doctrine available to McWilliams she would be unable to show that it applied here. For
the doctrine to apply, a plaintiff must show that:
“(1) the defendant . . . had full management and control of the
instrumentality which caused the injury; (2) the circumstances [are] such
that according to common knowledge and the experience of mankind the
accident could not have happened if those having control of the
Yale Carolinas asserts in its Reply that:
The forklift Plaintiff was operating on the date of her accident still exists, though Plaintiff
has never sought to inspect it. Documents pertaining to the design and manufacture of the
forklift exist, though Plaintiff has never requested them. A corporate representative could
have testified as to the design and manufacture of the forklift in question, but no effort
was made by Plaintiff to depose Defendant’s corporate representative. And most
importantly, Plaintiff had an opportunity to retain and disclose an expert who could offer
direct opinion testimony as to the cause “unreasonably dangerous” condition of the
forklift, but she chose not to. Because Plaintiff has failed to avail herself of the
abundance of direct evidence available to prove the purportedly dangerous condition of
the forklift, she cannot now rely on evidentiary presumption to supply what she could
have proven directly.
Def.’s Reply (Doc. 16) at 7.
[instrumentality] had not been negligent; [and] (3) the plaintiff's injury ...
resulted from the accident.”
Crabtree Indus. Waste, 728 So. 2d at 156 (quoting Ala. Power Co. v. Berry, 48 So. 2d
231, 238 (1950), and citing Ward v. Forrester Day Care, Inc., 547 So. 2d 410, 411 (Ala.
1989), and Khirieh v. State Farm Mut. Auto. Ins. Co., 594 So. 2d 1220, 1223 (Ala.
Assuming that McWilliams is able to establish the third prong—her injury
resulted from the accident—the court finds that McWilliams is unable to meet the first or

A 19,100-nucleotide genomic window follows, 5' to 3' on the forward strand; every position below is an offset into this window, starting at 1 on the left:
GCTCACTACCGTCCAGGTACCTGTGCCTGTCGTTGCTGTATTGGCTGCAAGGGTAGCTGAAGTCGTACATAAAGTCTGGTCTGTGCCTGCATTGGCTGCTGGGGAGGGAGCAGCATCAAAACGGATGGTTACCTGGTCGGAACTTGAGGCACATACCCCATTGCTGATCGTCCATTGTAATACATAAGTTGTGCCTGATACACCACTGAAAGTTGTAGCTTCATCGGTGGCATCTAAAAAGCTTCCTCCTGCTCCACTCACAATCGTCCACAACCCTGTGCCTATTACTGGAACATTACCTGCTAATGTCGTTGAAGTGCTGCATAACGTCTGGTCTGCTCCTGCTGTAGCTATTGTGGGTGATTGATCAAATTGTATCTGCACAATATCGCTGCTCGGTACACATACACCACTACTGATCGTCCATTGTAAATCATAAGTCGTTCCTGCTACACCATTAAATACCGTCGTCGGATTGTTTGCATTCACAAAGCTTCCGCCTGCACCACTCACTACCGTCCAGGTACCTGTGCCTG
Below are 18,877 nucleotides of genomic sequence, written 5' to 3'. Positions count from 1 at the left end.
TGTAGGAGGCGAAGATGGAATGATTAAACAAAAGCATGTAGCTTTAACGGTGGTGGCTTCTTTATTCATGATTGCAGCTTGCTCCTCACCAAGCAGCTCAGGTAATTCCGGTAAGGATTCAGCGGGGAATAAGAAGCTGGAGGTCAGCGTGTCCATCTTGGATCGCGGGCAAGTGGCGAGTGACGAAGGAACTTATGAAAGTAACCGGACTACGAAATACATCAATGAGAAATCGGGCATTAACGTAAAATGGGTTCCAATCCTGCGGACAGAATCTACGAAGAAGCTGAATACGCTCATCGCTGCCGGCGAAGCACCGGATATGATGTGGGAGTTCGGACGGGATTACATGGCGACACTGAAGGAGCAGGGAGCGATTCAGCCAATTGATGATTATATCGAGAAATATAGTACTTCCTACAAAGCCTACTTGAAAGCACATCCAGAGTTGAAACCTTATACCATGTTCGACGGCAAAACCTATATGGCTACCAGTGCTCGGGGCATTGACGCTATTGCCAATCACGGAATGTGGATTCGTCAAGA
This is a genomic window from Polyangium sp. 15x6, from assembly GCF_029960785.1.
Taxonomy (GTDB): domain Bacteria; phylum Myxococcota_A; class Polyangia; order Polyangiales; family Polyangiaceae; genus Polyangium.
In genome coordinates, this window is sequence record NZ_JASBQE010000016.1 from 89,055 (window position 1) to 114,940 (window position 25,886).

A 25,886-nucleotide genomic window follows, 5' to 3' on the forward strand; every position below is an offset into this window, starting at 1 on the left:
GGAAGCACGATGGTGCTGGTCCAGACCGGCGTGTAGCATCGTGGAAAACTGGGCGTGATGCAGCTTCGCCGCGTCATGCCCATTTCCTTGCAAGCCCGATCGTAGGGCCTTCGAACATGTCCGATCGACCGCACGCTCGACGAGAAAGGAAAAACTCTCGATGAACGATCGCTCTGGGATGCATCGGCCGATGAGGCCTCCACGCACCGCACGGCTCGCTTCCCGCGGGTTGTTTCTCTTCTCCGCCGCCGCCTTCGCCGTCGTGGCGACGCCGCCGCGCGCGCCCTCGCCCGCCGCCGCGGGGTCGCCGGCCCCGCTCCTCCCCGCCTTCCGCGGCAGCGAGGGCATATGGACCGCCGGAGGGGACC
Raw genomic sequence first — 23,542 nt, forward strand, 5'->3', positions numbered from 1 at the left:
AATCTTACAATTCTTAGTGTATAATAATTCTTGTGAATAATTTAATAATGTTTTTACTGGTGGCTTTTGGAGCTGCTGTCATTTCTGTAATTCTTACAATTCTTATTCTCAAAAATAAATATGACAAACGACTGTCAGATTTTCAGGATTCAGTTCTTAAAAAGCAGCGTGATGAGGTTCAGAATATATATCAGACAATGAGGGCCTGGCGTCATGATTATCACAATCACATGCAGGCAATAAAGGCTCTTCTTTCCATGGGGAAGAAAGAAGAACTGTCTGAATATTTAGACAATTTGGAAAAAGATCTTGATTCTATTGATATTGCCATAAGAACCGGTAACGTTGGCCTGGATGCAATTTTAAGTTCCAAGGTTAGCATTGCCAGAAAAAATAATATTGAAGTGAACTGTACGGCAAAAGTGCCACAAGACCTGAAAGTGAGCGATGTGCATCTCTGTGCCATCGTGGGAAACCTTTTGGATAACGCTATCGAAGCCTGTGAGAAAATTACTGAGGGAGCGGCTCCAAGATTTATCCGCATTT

second prongs of establishing that res ipsa loquitur applies.
McWilliams merely alleges that Yale Carolinas had full management and control
of the forklift. Yet, this assertion is not in concert with McWilliams’s other allegations.
McWilliams states: the forklift was “placed with Daehan;” Daehan was in “receipt of the
. . . forklift;” she herself was “using the . . . forklift;” and that the forklift was “delivered”
to Daehan. Pl.’s Br. (Doc. 15) at 2 & 6. Indeed, McWilliams describes her own use and
physical control of the forklift, stating that she “was using the Demo Forklift to stack
pallets on racks that were approximately fifteen to twenty feet tall. After placing one of
the pallets upon the racks, [McWilliams] reversed the forks out of the racks, and
attempted to lower the forks to the ground.” Pl.’s Br. (Doc. 15) at 2 (citations to exhibits
omitted). In addition, as Yale Carolinas points out,
Plaintiff also admits that she would inspect the forklift before operating it.
(Doc. 15, Exh. 1 at 35:20-22). Plaintiff was typically the only Daehan
employee that was authorized to operate the particular forklift in question,
though on occasion other Daehan employees would also use it. (Doc. 15,
Exh. 1 at 36:3-4; 37:2-7). The forklift had been at Daehan for two or three
weeks. (Doc. 15, Exh. 1 at 37:11-13).
Def.’s Reply (Doc. 16) at 9. Taking all of McWilliams’s assertions as true, the court
cannot find that “there [i]s legally sufficient evidence that all reasonably probable causes
of the accident were under [Yale Carolinas’] exclusive control.” Khirieh, 594 So. 2d at
Thus, the court finds that McWilliams is unable to meet the first prong of
establishing that the doctrine of res ipsa loquitur applies.
Without establishing the first prong, McWilliams is also unable to establish the
second, which requires that she show that “the circumstances are such that according to
common knowledge and the experience of mankind the accident could not have happened
if [Yale Carolinas] had not been negligent.” Crabtree Indus. Waste, 728 So. 2d at 156.
McWilliams argues that it is simply common knowledge that without negligence the front
end of a forklift will not simply fall. Be that as it may, it was McWilliams who was
operating the forklift, stacking pallets fifteen to twenty feet high, reversing the machine
and eventually exiting the vehicle to inspect it. It is not within the common knowledge
and experience of mankind to know that it was then Yale Carolinas’ negligence in the
manufacture of the forklift that caused the accident.
Accordingly, the court finds that the doctrine of res ipsa loquitur does not apply.
As the court has found that McWilliams must now present evidence in support of